Council Tax: Essex councils' fears
By Ted JeoryGOVERNMENT capping powers may be used in Essex for the first time after a survey showed Council Taxes in the county could rise by up to 30% next year.
By Ted Jeory
GOVERNMENT capping powers may be used in Essex for the first time after a survey showed Council Taxes in the county could rise by up to 30% next year.
An analysis by the East Anglian Daily Times revealed real fears Government grants could fall far short of what councils need, meaning vital services could be cut.
Last night, Lord Hanningfield, leader of Essex County Council, said he was prepared to take the Blair administration to court if necessary over its funding of the authority.
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The Government is due to announce on Wednesday its Revenue Support Grants – its funding for councils and police authorities – for the next financial year, which will directly affect the final Council Tax bills.
For if these grants fall below what councils need, they will have one of two choices – put up the Council Tax to plough ahead with their spending plans, or simply cut services.
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Tendring District Council needs £7.8m from the Government just to keep its overall budget standing still in real terms.
That is 25% more than it actually received this time last year, leaving councillors no choice but to consider the effects of a 30% Council Tax rise.
Bill Bleakley, its finance portfolio holder, warned leisure services were under threat.
"We have already cut our services down to the bone and as we are required to spend just to meet statutory obligations, such as recycling, taxes will rise," he said.
"Our overview and scrutiny committee is currently looking at three different scenarios if the Government comes in short – a rise in tax of 10%, 20% and 30%.
"All three are real possibilities. If we are capped because of this, then whole services will have to go and leisure services is one of the main discretionary areas where we can do this."
Colchester Borough Council needs £12.4m for a stand-still budget – £1.3m and 11.7% more than last year.
Its cabinet is looking at a Council Tax increase of 7.8% next year, which makes Government capping unlikely.
However, if the grant falls short of expectations, cuts will be necessary, according to the leader of the Conservatives on the coalition council, John Jowers.
"There will be areas that will go – we won't be able to avoid that if they don't give us the money," he said. We can also raise fees at places like Leisure World, but we need to remain competitive there too.
"What people have to realise that councillors have to pay this terrible tax too – when we put it up, it's like turkeys voting for Christmas."
Essex County Council has estimated it needs a grant of £438.7m – 7% more than last year – to meet its requirements, but its Conservative leader, Lord Hanningfield, doubted it would even get that.
"Last year we only received an increase of 3.5%, which was the lowest in the country, so I expect the same this year on past performance," he said.
"I want more than anything to keep the Council Tax increase under 10% and we will do everything we can to prevent it going higher. If the Government comes in and tries to cap us, then they better be prepared for a fight in the courts.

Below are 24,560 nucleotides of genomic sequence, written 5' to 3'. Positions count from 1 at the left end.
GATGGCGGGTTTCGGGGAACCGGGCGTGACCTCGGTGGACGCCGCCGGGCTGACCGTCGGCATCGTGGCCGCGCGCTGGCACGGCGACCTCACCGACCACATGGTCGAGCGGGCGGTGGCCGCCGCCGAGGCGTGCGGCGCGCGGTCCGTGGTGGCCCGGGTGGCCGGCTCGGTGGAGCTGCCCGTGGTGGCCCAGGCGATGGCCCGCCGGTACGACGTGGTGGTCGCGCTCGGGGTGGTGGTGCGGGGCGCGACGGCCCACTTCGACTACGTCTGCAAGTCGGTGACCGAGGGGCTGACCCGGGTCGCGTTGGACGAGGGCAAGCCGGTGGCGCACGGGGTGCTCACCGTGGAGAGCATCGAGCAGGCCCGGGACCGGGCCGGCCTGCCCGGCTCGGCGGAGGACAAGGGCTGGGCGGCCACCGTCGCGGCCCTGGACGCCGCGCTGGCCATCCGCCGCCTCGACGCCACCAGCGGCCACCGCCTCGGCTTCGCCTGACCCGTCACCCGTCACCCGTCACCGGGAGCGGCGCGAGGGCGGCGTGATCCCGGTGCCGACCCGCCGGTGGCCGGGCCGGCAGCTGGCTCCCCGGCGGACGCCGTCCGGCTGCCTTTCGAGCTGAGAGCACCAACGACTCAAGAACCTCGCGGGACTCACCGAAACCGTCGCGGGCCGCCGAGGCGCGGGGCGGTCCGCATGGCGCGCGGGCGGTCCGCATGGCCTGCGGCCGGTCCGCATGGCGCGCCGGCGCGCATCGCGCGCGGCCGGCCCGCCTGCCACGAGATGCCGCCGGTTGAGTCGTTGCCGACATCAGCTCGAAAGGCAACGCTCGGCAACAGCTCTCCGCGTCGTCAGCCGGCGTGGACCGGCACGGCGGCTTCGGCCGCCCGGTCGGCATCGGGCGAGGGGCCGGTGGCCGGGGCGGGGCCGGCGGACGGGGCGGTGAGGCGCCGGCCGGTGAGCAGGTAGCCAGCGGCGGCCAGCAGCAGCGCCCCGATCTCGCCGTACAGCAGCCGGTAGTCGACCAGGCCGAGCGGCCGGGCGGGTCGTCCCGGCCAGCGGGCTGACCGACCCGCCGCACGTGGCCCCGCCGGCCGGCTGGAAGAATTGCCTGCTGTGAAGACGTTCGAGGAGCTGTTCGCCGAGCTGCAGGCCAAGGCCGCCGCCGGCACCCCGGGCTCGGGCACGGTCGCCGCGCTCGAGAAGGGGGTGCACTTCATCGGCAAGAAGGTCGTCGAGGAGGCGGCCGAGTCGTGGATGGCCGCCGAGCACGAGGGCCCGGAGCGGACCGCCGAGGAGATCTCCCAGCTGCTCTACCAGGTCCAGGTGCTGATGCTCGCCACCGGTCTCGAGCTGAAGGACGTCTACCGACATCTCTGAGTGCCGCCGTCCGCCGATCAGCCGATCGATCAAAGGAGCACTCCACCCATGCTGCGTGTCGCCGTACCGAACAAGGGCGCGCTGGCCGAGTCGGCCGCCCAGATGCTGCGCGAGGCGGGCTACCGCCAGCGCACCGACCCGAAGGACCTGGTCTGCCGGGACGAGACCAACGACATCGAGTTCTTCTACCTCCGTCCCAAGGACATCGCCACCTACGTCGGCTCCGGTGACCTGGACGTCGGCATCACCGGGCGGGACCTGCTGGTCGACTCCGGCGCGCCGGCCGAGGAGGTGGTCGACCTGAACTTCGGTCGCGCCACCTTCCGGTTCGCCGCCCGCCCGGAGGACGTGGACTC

"Essex is on the end of terrible treatment. There's a limit to what we can cut – we can't just close old people's homes and libraries overnight."
Robert Chambers, chairman of Essex Police Authority, said it required a grant increase of 4.5% simply for its budget to stand still in real terms. This translates into Government funding to the tune of £162m, up £7m on last year.
He said: "There is no way that we will see double-digit Council Tax precepts coming out of this authority – we have placed a ceiling of 7%.
"If we don't get what we need from Government, we will find what we need extra from our own resources rather than cut or raise tax higher than 7%.
"The increase in funding will be used to pay for more high-visibility policing with some 90 extra community police officers set to go on the beat."
Maldon District Council needs a grant of £4.5m just to keep its Council Tax rise at the rate of inflation.
However, that is almost 25% more than last year's grant and council officers did not expect anything like that this time round.
A double-digit rise in Council Tax seems inevitable because there is little scope for cost-cutting and the council's finance manager, Jon Cooke, felt capping would be "most unreasonable".
Chelmsford Borough Council needs a grant of £9.2m to stand still in budgetary terms – 3% more than last year.
John Galley, finance portfolio holder on the council's executive, said he did not think it would be affected by capping because it had already identified savings to keep the Council Tax increase down as much as possible.
David Finch, leader of Braintree District Council, said a grant of £9.9m was needed to keep the budget level – 11.4% more than last year – but he insisted residents would not see a double-digit Council Tax rise as a result.
Uttlesford District Council leader, Alan Dean, said he would "blow his top" if he forced into a capping scenario by the Government.
He added the authority was looking at a Council Tax precept of between 5% and 10% after finance managers budgeted for a 0% increase in its £1.3m grant.
"We had the lowest Council Tax in the whole of Essex last year and, with all the problems we face over Stansted and housing in the M11 corridor, I'd be extremely disappointed if we had our grant slashed," said Mr Dean.